Read more

Port Macquarie

Port Macquarie is located along the country’s east coast in New South Wales, between Sydney and Brisbane. The town is surrounded by magnificent nature. Open sea in the east and lush national parks in the north, west and south. Port Macquarie was founded as a penal colony in 1821. Sixty prisoners who had not behaved since they arrived in the new country were sent here. They were immediately put to work, struggling to weed out trees and vegetation in order to cultivate the soil to become self-sufficient. A prisoner from the Caribbean sown what is believed to be Australia’s first sugarcane plant. A sugar mill was soon built. In the 1830s, immigrants started arriving to Port Macquarie and the town grew. In 1910, the coastal railroad was built which became the last nail in the coffin for the port’s freight traffic.

Today, Port Macquarie has around 45,000 inhabitants and is known as a quiet resort. The town, located on the river Hastings estuary, has not yet been exploited by tourism. It is mainly families with children and older Australians who come here, many backpackers instead choose only to make a short stop on their way up or down the east coast by bus. But here are some sights that are worth a longer stay. In Port Macquarie, you’ll find the world’s only koala hospital where injured and sick animals are cared for by a dedicated team of volunteers. As a visitor, you can apply to volunteer in the hospital, but the waiting time is several months long. Port Macquarie has seventeen beaches, many of which can be reached on foot from the city centre. The far-stretched beaches also contribute to the town’s quiet holiday feeling. Here, you have all the chances in the world to find your own favourite non-crowded spot. The ocean winds create good waves for surfers to enjoy. Some of the beaches are protected by large boulders, which makes the waves smaller and better suited for beginners or families. If you want to learn the basics of the sport, there is a surf school that can help you.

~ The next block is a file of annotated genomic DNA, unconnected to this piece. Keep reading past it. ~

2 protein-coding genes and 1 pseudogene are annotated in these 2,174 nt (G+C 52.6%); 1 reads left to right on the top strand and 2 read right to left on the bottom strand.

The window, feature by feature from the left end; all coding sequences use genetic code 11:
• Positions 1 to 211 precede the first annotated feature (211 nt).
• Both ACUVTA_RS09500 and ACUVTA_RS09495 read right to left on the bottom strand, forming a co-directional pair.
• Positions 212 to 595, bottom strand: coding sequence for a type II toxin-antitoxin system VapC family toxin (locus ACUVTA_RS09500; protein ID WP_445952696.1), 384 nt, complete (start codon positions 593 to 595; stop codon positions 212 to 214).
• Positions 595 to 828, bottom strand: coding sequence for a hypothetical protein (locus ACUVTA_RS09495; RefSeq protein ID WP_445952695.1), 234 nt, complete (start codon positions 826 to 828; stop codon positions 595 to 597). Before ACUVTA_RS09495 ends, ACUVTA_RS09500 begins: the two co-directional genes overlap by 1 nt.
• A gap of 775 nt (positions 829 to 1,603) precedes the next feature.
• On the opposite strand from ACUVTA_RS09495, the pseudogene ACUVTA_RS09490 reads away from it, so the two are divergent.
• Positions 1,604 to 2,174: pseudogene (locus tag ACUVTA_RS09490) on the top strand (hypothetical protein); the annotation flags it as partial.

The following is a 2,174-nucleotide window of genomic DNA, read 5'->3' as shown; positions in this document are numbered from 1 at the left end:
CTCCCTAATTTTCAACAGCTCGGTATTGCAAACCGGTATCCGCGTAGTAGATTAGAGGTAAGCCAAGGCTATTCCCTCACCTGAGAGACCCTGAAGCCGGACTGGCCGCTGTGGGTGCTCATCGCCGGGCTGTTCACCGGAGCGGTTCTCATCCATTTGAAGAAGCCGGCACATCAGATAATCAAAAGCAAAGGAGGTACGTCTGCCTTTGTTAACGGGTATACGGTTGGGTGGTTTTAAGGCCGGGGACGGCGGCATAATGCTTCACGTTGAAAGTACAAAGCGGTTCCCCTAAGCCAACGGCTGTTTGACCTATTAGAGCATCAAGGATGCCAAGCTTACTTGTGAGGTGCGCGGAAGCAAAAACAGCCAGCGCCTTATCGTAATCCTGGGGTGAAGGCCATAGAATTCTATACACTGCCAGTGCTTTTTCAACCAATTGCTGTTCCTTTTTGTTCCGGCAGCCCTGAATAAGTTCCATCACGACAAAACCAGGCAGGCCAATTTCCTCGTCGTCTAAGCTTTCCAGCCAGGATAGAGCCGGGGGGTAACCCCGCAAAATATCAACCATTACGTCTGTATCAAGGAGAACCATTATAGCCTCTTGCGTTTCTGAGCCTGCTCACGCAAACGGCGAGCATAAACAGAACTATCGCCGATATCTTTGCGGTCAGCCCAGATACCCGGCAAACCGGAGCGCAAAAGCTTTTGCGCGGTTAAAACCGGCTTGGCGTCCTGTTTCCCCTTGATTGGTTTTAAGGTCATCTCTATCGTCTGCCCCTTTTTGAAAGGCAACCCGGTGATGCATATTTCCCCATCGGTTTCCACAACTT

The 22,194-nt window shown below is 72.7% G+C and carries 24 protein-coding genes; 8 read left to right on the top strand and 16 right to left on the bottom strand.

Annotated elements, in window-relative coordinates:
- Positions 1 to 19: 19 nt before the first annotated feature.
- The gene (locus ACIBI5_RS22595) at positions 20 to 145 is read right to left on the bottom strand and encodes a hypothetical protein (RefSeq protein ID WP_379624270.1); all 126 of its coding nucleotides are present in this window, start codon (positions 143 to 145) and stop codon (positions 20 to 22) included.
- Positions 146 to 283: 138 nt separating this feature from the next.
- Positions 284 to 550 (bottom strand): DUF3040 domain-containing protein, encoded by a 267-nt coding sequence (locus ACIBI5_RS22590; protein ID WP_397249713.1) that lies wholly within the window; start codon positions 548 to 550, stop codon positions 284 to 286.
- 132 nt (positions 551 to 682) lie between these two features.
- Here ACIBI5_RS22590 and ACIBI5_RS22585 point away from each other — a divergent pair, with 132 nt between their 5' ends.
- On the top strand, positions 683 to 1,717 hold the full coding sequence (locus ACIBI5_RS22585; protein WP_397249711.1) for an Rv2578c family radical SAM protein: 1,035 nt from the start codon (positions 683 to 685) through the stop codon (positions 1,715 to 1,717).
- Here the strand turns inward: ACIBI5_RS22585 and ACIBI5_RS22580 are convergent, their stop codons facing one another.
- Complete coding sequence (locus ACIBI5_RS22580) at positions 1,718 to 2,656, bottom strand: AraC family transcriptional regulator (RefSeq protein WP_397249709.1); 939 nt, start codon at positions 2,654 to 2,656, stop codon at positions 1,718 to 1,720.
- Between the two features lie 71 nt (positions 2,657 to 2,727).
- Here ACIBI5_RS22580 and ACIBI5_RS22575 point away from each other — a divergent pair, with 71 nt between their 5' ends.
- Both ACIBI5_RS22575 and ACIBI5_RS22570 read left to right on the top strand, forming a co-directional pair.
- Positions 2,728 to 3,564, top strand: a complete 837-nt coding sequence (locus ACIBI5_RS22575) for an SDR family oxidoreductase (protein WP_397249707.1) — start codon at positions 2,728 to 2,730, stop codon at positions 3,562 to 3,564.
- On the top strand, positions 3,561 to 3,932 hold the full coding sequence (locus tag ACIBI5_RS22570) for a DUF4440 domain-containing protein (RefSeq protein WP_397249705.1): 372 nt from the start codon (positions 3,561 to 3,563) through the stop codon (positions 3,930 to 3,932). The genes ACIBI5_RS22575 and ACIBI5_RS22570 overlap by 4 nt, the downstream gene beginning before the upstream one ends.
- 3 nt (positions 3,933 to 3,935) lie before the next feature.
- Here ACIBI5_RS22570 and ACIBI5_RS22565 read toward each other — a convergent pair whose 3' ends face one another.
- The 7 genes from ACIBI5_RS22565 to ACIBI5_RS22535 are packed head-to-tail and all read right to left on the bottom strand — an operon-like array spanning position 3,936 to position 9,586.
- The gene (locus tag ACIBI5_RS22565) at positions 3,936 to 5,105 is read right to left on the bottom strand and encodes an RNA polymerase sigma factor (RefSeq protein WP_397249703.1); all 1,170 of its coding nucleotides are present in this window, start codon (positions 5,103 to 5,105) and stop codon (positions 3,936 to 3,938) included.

Read more

New South Wales North Coast

All travellers know that the road northward holds high promises. No one escapes the stories about bustling cities and enticing beaches on the north coast. Learn why New South Wales is the premier state among tourists by embarking on a promising beautiful car journey with the Pacific Ocean as a fond along the way.

The heat rises the farther north you travel. And as the climate becomes more tropical, banana plantations and sugar cane plantations are glimpsed along the side of the road. You will see sheltered bays, crashing waves and certainly some wacky people on your trip. From Byron Bays’ hippie community and its ecological supporters to Newcastle where residents brush away the coal dust while the city slowly undergoes a transformation from a grey industrial town to a hip place. The transition is not particularly painful, with idyllic sandy beaches only a stone’s throw away.

Read more

Hunter Valley